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Roadsign is an Australian Outdoor and Lifestyle Brand. We offer clothing and accessories for the people who love travelling.
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The Roadsign Spirit is the reconnection of man and nature.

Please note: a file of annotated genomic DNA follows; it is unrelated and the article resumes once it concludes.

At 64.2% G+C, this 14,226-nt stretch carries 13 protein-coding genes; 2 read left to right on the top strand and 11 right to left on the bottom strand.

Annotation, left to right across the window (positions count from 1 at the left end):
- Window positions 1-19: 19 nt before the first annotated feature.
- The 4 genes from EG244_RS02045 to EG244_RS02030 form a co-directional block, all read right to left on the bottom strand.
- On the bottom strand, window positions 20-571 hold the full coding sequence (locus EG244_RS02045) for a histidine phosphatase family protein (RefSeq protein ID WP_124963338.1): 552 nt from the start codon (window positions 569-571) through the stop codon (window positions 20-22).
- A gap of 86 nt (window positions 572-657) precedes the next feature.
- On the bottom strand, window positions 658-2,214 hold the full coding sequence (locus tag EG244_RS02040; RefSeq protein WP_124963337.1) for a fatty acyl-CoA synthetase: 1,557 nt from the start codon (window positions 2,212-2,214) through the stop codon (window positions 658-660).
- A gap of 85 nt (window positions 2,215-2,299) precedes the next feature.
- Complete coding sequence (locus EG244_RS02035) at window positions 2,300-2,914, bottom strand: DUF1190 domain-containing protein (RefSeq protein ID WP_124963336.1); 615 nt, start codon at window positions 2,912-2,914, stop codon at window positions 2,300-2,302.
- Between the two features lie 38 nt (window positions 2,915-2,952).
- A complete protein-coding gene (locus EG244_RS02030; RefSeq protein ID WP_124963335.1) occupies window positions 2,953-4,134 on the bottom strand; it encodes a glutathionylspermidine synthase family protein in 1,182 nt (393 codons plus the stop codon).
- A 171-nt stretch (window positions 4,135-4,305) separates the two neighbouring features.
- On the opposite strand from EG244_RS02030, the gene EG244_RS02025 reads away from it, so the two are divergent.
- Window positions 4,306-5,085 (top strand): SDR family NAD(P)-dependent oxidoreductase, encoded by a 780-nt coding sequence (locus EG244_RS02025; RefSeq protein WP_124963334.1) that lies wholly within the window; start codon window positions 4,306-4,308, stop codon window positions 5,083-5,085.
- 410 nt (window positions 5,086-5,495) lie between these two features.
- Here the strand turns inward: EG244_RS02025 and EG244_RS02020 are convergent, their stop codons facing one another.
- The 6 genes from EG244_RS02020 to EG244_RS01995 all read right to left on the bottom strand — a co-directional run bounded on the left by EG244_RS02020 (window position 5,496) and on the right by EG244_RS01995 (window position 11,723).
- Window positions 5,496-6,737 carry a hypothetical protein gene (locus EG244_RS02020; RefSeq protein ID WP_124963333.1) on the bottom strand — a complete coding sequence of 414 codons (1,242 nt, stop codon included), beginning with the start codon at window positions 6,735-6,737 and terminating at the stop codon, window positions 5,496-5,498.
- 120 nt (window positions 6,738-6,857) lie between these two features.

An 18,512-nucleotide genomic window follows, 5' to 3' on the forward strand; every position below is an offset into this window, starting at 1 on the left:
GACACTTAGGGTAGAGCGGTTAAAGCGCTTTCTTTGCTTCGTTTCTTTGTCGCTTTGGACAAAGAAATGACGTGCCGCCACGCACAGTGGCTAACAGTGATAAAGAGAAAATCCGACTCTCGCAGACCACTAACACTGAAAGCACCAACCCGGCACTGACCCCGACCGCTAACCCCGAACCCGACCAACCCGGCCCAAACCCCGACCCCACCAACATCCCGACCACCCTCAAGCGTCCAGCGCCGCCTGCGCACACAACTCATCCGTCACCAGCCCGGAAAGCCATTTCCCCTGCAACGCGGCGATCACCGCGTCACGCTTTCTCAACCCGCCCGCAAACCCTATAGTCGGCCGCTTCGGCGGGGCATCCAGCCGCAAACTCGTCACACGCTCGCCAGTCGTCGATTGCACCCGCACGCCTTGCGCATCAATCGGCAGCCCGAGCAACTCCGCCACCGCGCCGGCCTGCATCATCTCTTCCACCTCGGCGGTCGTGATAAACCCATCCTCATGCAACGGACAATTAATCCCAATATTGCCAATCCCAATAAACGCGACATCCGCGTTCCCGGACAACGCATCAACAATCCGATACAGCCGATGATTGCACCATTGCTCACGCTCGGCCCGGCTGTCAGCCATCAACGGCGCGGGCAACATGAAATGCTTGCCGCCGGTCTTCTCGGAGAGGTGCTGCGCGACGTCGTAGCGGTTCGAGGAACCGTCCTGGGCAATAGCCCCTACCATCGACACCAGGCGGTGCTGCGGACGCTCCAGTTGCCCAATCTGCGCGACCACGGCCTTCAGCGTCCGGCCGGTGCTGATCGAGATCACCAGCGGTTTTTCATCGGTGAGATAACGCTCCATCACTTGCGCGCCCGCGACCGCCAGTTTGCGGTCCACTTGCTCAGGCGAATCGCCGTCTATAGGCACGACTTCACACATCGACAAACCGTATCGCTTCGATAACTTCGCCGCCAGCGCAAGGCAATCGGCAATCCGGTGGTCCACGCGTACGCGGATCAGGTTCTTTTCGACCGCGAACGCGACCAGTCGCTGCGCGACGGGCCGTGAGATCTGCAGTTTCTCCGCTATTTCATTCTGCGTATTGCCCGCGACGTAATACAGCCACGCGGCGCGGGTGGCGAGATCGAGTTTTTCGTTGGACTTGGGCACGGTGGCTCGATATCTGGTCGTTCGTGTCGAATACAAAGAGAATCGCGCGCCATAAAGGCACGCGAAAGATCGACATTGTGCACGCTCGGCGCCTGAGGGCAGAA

The Roadsign Spirit

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Roadsign, a brand traveling but not alone